Good reads issue #6: Keeping clients happy, travel policies, and important advice on improving your corporate culture

Here is a collection of interesting and instructive articles and blog posts that caught my eye this month. Enjoy!

• Let’s start off with something very practical, an article about setting a travel policy for your business. Before saying, “My business is very small; we don’t need a policy,” think again. Just because your company is small now doesn’t mean it always will be. Having policies in place about such things as under what, if any, circumstances, employees can fly business class will save hassles down the road. These are not things you want to be deciding on a case by case basis.

This article reminded of the time years ago I was hired to write a new travel policy manual for Polaroid Corporation. I have never worked on a project that took longer or had more drafts; every time we did a draft and it went up the chain of command to be approved, word would come back that someone on high was not happy with how a policy had been altered. The purpose of the changes was to get control over sky rocketing travel costs, but executives had become used to having the good life while traveling, so they fought back.

By putting policies in place from the get-go for your small companies that balance – as the author of this article suggests – travel costs and employee comfort and effectiveness, you’ll avoid the kind of hassles the travel department at Polaroid faced when it tried to rein in expenses.

• I really like this blog post by Jeanne Bliss entitled “Keep Clients Happy by Humbly Asking Forgiveness.” Saying “sorry” costs you nothing and can save you everything. If a client or customer is unhappy when something has gone awry, consider apologizing, even in situations where matters were out of your control. It can make a world of difference in your relationship going forward.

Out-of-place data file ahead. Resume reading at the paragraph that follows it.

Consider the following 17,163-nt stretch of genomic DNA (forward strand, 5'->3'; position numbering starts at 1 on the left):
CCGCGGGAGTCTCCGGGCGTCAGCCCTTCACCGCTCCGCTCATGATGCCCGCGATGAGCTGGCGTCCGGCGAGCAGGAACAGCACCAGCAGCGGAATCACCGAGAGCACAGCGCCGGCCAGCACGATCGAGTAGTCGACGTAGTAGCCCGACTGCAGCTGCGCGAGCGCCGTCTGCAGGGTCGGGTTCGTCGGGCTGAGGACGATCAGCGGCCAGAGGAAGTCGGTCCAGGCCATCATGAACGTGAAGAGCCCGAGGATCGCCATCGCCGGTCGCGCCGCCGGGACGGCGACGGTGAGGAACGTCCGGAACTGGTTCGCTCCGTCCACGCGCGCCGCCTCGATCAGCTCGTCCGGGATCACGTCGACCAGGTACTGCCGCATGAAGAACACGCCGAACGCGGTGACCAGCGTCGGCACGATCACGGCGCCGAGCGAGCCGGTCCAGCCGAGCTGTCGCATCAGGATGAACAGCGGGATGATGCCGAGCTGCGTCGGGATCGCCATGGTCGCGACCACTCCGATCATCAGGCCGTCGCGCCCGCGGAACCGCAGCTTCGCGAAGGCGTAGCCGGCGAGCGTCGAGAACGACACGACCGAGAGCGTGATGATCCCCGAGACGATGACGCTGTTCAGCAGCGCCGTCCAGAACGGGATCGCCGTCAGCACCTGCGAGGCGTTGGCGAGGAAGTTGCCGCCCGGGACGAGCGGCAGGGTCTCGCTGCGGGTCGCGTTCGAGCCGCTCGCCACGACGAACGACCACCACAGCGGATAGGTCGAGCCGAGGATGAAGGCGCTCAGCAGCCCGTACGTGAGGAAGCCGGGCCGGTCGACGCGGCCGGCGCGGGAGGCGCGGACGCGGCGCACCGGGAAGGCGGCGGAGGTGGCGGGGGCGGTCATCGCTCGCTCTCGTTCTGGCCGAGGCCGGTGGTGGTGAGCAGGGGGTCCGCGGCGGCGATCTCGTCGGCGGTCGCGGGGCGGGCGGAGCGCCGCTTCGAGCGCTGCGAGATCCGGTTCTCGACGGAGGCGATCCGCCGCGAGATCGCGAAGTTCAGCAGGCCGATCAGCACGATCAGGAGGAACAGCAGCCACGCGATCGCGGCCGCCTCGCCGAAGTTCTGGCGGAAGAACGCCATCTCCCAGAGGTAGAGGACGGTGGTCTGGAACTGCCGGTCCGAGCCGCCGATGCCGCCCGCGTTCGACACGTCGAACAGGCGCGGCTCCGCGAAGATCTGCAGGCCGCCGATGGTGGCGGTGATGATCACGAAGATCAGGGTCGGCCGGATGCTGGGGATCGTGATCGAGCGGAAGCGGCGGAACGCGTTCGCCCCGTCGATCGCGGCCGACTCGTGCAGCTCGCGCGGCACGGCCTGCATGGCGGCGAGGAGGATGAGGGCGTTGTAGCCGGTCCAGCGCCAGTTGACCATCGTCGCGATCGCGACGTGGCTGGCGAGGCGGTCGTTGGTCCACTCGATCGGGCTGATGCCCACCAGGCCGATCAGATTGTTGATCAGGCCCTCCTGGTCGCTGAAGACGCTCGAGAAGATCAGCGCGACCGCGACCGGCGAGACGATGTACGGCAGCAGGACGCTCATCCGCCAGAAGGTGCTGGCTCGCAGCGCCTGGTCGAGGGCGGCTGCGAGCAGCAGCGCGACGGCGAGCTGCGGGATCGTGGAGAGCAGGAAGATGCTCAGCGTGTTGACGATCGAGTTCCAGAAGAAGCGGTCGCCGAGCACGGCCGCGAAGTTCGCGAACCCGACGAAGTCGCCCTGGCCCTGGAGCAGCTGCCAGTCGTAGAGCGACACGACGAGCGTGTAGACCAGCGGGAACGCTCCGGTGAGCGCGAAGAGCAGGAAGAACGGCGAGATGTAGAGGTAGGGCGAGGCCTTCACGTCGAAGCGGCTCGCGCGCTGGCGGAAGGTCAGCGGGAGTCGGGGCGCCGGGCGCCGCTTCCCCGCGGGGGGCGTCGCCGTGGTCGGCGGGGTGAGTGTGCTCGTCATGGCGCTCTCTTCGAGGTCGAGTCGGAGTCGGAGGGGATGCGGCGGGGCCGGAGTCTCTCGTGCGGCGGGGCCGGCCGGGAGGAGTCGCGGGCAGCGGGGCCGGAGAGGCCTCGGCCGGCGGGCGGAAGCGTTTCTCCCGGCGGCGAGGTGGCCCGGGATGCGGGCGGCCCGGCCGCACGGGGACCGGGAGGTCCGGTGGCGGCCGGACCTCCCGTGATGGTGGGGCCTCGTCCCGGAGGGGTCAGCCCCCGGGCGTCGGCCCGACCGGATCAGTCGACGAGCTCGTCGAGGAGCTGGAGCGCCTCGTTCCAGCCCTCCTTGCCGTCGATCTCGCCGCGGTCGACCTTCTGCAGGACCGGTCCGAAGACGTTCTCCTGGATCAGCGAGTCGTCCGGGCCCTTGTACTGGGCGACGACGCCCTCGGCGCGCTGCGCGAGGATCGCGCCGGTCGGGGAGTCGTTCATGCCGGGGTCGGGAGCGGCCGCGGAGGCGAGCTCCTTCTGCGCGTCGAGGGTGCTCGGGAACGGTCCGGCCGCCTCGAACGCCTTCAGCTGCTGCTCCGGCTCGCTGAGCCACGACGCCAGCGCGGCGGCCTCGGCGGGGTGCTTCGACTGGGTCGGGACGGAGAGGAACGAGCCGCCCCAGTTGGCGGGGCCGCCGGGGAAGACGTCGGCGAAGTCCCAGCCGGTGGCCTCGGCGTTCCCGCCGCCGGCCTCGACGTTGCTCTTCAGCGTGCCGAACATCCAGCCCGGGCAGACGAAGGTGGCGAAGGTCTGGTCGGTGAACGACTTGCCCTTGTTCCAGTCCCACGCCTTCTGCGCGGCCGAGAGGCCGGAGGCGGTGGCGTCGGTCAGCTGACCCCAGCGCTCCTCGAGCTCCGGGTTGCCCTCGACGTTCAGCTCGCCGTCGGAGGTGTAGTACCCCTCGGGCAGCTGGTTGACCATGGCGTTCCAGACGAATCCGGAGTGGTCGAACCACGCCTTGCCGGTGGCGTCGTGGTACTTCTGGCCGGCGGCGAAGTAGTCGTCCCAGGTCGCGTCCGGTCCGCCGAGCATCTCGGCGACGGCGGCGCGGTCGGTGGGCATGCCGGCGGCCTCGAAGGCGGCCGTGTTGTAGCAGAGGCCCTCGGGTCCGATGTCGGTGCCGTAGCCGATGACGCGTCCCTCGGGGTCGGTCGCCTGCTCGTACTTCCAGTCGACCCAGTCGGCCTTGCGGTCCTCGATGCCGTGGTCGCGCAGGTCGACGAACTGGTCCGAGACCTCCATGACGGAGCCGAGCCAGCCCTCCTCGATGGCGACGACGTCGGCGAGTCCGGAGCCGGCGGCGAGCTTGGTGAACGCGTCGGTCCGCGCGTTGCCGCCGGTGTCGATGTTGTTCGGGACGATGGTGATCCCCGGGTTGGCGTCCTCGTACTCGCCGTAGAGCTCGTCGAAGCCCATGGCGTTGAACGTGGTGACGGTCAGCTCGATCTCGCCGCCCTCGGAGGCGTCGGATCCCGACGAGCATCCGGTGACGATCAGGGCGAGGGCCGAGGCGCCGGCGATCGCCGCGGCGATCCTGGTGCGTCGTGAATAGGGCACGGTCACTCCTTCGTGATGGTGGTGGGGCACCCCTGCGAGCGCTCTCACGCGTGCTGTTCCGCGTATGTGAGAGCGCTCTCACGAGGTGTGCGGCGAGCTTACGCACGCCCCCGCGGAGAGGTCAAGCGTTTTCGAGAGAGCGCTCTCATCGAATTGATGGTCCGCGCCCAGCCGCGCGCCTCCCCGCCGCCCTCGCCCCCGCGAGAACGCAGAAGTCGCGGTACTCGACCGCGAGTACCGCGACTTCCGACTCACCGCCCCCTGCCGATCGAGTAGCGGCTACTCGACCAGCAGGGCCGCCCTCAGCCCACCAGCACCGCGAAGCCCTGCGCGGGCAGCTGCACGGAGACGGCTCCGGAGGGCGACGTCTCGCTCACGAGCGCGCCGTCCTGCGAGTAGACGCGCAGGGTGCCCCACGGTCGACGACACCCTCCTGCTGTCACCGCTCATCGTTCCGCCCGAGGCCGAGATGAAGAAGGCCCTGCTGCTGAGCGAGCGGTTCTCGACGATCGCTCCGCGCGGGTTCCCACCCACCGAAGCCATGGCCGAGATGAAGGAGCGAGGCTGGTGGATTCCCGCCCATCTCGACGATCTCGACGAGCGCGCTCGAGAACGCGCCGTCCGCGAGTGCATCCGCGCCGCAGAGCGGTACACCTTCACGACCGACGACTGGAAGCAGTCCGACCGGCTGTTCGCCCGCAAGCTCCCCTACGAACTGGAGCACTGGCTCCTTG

New research from the medical field shows just how effective an apology can be, even when the issue at hand is literally a life or death matter. Since 2001, the University of Michigan has encouraged health workers to admit mistakes, make a sincere apology and offer compensation. This fall, researchers released results showing what a difference this program has made in medical malpractice claims when it was put into effect at Brigham and Women’s Hospital in Boston. The average monthly rate of malpractice lawsuits filed against the hospital fell by more than half, from 2.13 to .75 per 100,000 patient encounters. When lawsuits were filed, the cost of compensating patients and paying attorneys fell by about 60% and the average cost of lawsuits decreased from nearly $406,000 to $228,000.

• Finally, I end once again with sage advice from one of my favorite CEOs, Richard Branson, who has been writing a great series for Entrepreneur.com. This week his post is entitled “Richard Branson on Passing the Bad-News Puck: How to change the ‘us vs. them’ mentality in corporate culture.” We’ve all had front-line employees refer to their bosses as “them” when they are delivering bad news to us, such as telling us a product we want is no longer available. “They decided not to carry that any more,” the store associate tells us, for example, with the “they” meaning some one higher up the food chain. Often such statements carry a strong whiff of disapproval with them or a hint of “Hey, what can I do? I’m on a peon here.”

And at the same time, behind the scenes the bosses are referring to the employees as “them.” As Branson writes, in a truly healthy corporate culture, there is no “they” or “them,” it’s “we,” as in “We’re all in this together; let’s make it work.” He offers some advice for how to root out “they” vs “we” problems. Consider this as you prepare your company for success in 2011!

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